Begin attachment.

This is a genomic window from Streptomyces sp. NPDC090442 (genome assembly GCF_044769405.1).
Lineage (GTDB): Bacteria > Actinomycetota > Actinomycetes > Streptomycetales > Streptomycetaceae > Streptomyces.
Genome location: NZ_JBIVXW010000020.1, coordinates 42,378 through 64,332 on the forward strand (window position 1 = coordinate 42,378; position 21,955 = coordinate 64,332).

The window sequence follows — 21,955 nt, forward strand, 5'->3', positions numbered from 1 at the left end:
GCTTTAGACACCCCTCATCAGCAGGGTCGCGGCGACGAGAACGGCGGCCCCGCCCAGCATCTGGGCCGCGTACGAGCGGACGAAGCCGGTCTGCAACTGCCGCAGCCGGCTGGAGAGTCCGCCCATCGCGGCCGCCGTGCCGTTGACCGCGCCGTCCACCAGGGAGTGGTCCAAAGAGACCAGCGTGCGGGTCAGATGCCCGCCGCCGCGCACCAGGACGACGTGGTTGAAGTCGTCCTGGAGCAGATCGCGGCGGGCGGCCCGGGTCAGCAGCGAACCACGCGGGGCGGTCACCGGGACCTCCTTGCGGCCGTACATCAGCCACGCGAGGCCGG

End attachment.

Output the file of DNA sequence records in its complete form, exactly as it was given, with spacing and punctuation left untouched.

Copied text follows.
This is a genomic window from Streptomyces sp. NPDC090442 (genome assembly GCF_044769405.1).
Lineage (GTDB): Bacteria > Actinomycetota > Actinomycetes > Streptomycetales > Streptomycetaceae > Streptomyces.
Genome location: NZ_JBIVXW010000020.1, coordinates 42,378 through 64,332 on the forward strand (window position 1 = coordinate 42,378; position 21,955 = coordinate 64,332).

The window sequence follows — 21,955 nt, forward strand, 5'->3', positions numbered from 1 at the left end:
GCTTTAGACACCCCTCATCAGCAGGGTCGCGGCGACGAGAACGGCGGCCCCGCCCAGCATCTGGGCCGCGTACGAGCGGACGAAGCCGGTCTGCAACTGCCGCAGCCGGCTGGAGAGTCCGCCCATCGCGGCCGCCGTGCCGTTGACCGCGCCGTCCACCAGGGAGTGGTCCAAAGAGACCAGCGTGCGGGTCAGATGCCCGCCGCCGCGCACCAGGACGACGTGGTTGAAGTCGTCCTGGAGCAGATCGCGGCGGGCGGCCCGGGTCAGCAGCGAACCACGCGGGGCGGTCACCGGGACCTCCTTGCGGCCGTACATCAGCCACGCGAGGCCGG